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Short Takes on Film
Ben Nyce | Via Latina

 

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Gravity is a mixed bag. It has a clunky script and powerful visuals, which stress the dangerous and hostile environment of space. The director Alfonso Cuaron’s earlier films Y Tu Mama Tambien and Children Of Men are better. George Clooney and Sandra Bullock perform their roles encased in space suits – that is until Bullock disrobes as she fights for survival. They are making adjustments to the Hubble Space Telescope when the debris from a failed Russian satellite attacks them. We see them tumbling and gyrating in deep space.

These visuals are powerfully dramatic and should be seen in 3D (Arc Light Cinema, for example). Clooney eventually decides to drift off to death, freeing Bullock to make her way to the Russian space station where she oxygenates herself and then pulls out instruction manuals (in Russian) and manages to stabilize herself by pushing various buttons. Later she does the same at a Chinese space station. In the midst of these improbabilities Clooney pays her a visit and, cool wisecracker that he is, calms her down. It’s a fantasy of course on Bullock’s part. The script evidently feels she needs a calming male presence despite her evident skills at space survival. After one visually stunning crisis after another Bullock manages to descend to earth – a hardly believable ending after a spectacular series of disintegrating space stations and satellites which explode before our eyes. The fantasies of Star Wars are here revised. After seeing Gravity perhaps the very rich will think twice about a million dollar excursion into space.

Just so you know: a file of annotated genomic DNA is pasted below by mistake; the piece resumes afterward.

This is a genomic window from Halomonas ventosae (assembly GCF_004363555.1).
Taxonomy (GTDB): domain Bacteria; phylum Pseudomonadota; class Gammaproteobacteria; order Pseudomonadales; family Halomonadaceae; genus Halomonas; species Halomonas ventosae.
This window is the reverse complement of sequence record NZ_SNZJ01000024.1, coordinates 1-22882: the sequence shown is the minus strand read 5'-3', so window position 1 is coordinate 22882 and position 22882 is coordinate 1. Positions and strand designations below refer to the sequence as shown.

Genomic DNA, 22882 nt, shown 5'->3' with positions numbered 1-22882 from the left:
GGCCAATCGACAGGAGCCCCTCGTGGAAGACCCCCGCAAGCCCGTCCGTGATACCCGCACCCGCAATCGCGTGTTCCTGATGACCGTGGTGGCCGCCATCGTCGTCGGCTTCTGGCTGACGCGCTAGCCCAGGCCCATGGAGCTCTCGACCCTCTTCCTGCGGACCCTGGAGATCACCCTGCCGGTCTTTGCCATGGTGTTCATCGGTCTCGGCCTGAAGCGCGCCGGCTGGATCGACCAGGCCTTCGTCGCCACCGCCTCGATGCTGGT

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What does a visit to an art museum do to the eye? This is the subject of Museum Hours which has been quietly building an audience at La Jolla’s Landmark, despite having no starts, no promotion. It’s a subtle, diffuse film with a seemingly random structure. An American woman comes to Vienna to comfort a dying relative, and in her time away from the hospital visits the great museum there, forming a friendship with a gentle, perceptive museum guard. This plot is the ostensible subject but the real meat of the film lies in the visual response to the paintings – particularly the work of Brueghel, the great painter of peasant life in the 16th century.

The camera notices details of paintings then moves us outside to the random, chaotic images of a flea market nearby. Do we see these images differently after scrutinizing the paintings? The film suggests that we do – and that Brueghel’s canvases, so full of spontaneous actions all happening at once, are but a refinement of everyday, random experience. There’s also a happenstance quality to the growing friendship between the guard and the woman. They didn’t plan to be together when she came to Vienna. He’s the noticing eye in the museum, observing the observers as well as the art, and helping to relieve her situation through the art they look at together, as well as through his friendship. Not at all bored as he walks through the galleries, he’s fully alive. He’s the perfect example of the power of great art. Like a fine painting Museum Hours grows on you after you have seen it.

Nyce taught literature and film at USD. He authored “Satyajit Ray” and “Scorsese Up Close.” Check the Del Mar Library at 755-1666 for availability of films discussed in this column.


 

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